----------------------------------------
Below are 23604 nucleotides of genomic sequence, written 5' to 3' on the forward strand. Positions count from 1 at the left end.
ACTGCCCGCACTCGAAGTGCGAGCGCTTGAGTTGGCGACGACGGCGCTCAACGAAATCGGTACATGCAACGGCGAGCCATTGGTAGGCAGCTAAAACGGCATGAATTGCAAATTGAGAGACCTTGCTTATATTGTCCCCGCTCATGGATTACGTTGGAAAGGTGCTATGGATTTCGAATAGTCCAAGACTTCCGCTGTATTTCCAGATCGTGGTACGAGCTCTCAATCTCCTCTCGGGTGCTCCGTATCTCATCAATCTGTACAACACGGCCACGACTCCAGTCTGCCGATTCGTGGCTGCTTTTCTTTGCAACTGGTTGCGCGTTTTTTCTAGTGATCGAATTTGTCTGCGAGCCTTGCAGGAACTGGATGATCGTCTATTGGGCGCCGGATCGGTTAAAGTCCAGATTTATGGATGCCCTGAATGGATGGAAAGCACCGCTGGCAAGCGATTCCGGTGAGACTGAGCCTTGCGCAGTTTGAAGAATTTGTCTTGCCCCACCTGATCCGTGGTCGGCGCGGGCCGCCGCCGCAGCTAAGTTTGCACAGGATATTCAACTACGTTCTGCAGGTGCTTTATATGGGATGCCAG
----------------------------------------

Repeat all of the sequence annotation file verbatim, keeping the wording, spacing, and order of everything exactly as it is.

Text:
Below are 23604 nucleotides of genomic sequence, written 5' to 3' on the forward strand. Positions count from 1 at the left end.
ACTGCCCGCACTCGAAGTGCGAGCGCTTGAGTTGGCGACGACGGCGCTCAACGAAATCGGTACATGCAACGGCGAGCCATTGGTAGGCAGCTAAAACGGCATGAATTGCAAATTGAGAGACCTTGCTTATATTGTCCCCGCTCATGGATTACGTTGGAAAGGTGCTATGGATTTCGAATAGTCCAAGACTTCCGCTGTATTTCCAGATCGTGGTACGAGCTCTCAATCTCCTCTCGGGTGCTCCGTATCTCATCAATCTGTACAACACGGCCACGACTCCAGTCTGCCGATTCGTGGCTGCTTTTCTTTGCAACTGGTTGCGCGTTTTTTCTAGTGATCGAATTTGTCTGCGAGCCTTGCAGGAACTGGATGATCGTCTATTGGGCGCCGGATCGGTTAAAGTCCAGATTTATGGATGCCCTGAATGGATGGAAAGCACCGCTGGCAAGCGATTCCGGTGAGACTGAGCCTTGCGCAGTTTGAAGAATTTGTCTTGCCCCACCTGATCCGTGGTCGGCGCGGGCCGCCGCCGCAGCTAAGTTTGCACAGGATATTCAACTACGTTCTGCAGGTGCTTTATATGGGATGCCAG